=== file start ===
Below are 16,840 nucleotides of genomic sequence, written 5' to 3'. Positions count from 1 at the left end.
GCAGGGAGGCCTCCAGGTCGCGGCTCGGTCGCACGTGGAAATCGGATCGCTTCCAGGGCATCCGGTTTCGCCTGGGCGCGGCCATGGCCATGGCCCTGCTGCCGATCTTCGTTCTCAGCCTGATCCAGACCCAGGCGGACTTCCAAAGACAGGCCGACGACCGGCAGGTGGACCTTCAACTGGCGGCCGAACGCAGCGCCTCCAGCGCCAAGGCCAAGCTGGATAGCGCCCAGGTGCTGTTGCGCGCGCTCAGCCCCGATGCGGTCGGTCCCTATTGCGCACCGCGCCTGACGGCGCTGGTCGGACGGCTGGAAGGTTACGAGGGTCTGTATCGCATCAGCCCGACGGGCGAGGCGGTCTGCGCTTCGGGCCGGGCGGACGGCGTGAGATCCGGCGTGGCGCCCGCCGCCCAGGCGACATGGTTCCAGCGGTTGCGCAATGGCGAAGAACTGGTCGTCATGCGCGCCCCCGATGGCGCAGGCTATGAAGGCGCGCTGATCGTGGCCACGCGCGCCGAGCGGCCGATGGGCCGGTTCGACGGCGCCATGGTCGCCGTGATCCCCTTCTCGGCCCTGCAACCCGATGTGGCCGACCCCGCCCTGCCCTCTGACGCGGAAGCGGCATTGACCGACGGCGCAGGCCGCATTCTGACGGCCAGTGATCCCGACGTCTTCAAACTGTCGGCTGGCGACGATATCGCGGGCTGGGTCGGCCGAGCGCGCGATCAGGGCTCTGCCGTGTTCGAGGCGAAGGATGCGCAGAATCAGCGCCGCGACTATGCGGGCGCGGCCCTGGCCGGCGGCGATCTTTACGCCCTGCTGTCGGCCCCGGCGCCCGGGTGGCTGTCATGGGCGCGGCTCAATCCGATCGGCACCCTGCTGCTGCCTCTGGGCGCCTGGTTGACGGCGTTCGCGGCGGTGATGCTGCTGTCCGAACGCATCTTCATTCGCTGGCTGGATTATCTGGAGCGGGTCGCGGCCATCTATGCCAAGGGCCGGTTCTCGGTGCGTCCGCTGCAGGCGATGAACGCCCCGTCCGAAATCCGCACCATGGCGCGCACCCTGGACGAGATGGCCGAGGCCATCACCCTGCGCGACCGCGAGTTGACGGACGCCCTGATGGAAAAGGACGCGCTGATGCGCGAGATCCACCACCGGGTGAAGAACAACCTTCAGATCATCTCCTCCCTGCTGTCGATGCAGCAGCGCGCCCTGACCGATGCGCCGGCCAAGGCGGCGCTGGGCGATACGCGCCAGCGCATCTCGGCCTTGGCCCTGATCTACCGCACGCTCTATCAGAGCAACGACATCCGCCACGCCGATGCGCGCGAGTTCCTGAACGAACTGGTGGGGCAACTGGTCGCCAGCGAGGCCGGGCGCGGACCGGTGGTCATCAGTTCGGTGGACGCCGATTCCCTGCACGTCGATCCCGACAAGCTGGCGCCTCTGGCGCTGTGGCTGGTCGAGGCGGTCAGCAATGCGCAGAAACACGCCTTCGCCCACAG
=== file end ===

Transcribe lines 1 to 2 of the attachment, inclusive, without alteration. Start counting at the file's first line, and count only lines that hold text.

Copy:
Below are 16,840 nucleotides of genomic sequence, written 5' to 3'. Positions count from 1 at the left end.
GCAGGGAGGCCTCCAGGTCGCGGCTCGGTCGCACGTGGAAATCGGATCGCTTCCAGGGCATCCGGTTTCGCCTGGGCGCGGCCATGGCCATGGCCCTGCTGCCGATCTTCGTTCTCAGCCTGATCCAGACCCAGGCGGACTTCCAAAGACAGGCCGACGACCGGCAGGTGGACCTTCAACTGGCGGCCGAACGCAGCGCCTCCAGCGCCAAGGCCAAGCTGGATAGCGCCCAGGTGCTGTTGCGCGCGCTCAGCCCCGATGCGGTCGGTCCCTATTGCGCACCGCGCCTGACGGCGCTGGTCGGACGGCTGGAAGGTTACGAGGGTCTGTATCGCATCAGCCCGACGGGCGAGGCGGTCTGCGCTTCGGGCCGGGCGGACGGCGTGAGATCCGGCGTGGCGCCCGCCGCCCAGGCGACATGGTTCCAGCGGTTGCGCAATGGCGAAGAACTGGTCGTCATGCGCGCCCCCGATGGCGCAGGCTATGAAGGCGCGCTGATCGTGGCCACGCGCGCCGAGCGGCCGATGGGCCGGTTCGACGGCGCCATGGTCGCCGTGATCCCCTTCTCGGCCCTGCAACCCGATGTGGCCGACCCCGCCCTGCCCTCTGACGCGGAAGCGGCATTGACCGACGGCGCAGGCCGCATTCTGACGGCCAGTGATCCCGACGTCTTCAAACTGTCGGCTGGCGACGATATCGCGGGCTGGGTCGGCCGAGCGCGCGATCAGGGCTCTGCCGTGTTCGAGGCGAAGGATGCGCAGAATCAGCGCCGCGACTATGCGGGCGCGGCCCTGGCCGGCGGCGATCTTTACGCCCTGCTGTCGGCCCCGGCGCCCGGGTGGCTGTCATGGGCGCGGCTCAATCCGATCGGCACCCTGCTGCTGCCTCTGGGCGCCTGGTTGACGGCGTTCGCGGCGGTGATGCTGCTGTCCGAACGCATCTTCATTCGCTGGCTGGATTATCTGGAGCGGGTCGCGGCCATCTATGCCAAGGGCCGGTTCTCGGTGCGTCCGCTGCAGGCGATGAACGCCCCGTCCGAAATCCGCACCATGGCGCGCACCCTGGACGAGATGGCCGAGGCCATCACCCTGCGCGACCGCGAGTTGACGGACGCCCTGATGGAAAAGGACGCGCTGATGCGCGAGATCCACCACCGGGTGAAGAACAACCTTCAGATCATCTCCTCCCTGCTGTCGATGCAGCAGCGCGCCCTGACCGATGCGCCGGCCAAGGCGGCGCTGGGCGATACGCGCCAGCGCATCTCGGCCTTGGCCCTGATCTACCGCACGCTCTATCAGAGCAACGACATCCGCCACGCCGATGCGCGCGAGTTCCTGAACGAACTGGTGGGGCAACTGGTCGCCAGCGAGGCCGGGCGCGGACCGGTGGTCATCAGTTCGGTGGACGCCGATTCCCTGCACGTCGATCCCGACAAGCTGGCGCCTCTGGCGCTGTGGCTGGTCGAGGCGGTCAGCAATGCGCAGAAACACGCCTTCGCCCACAG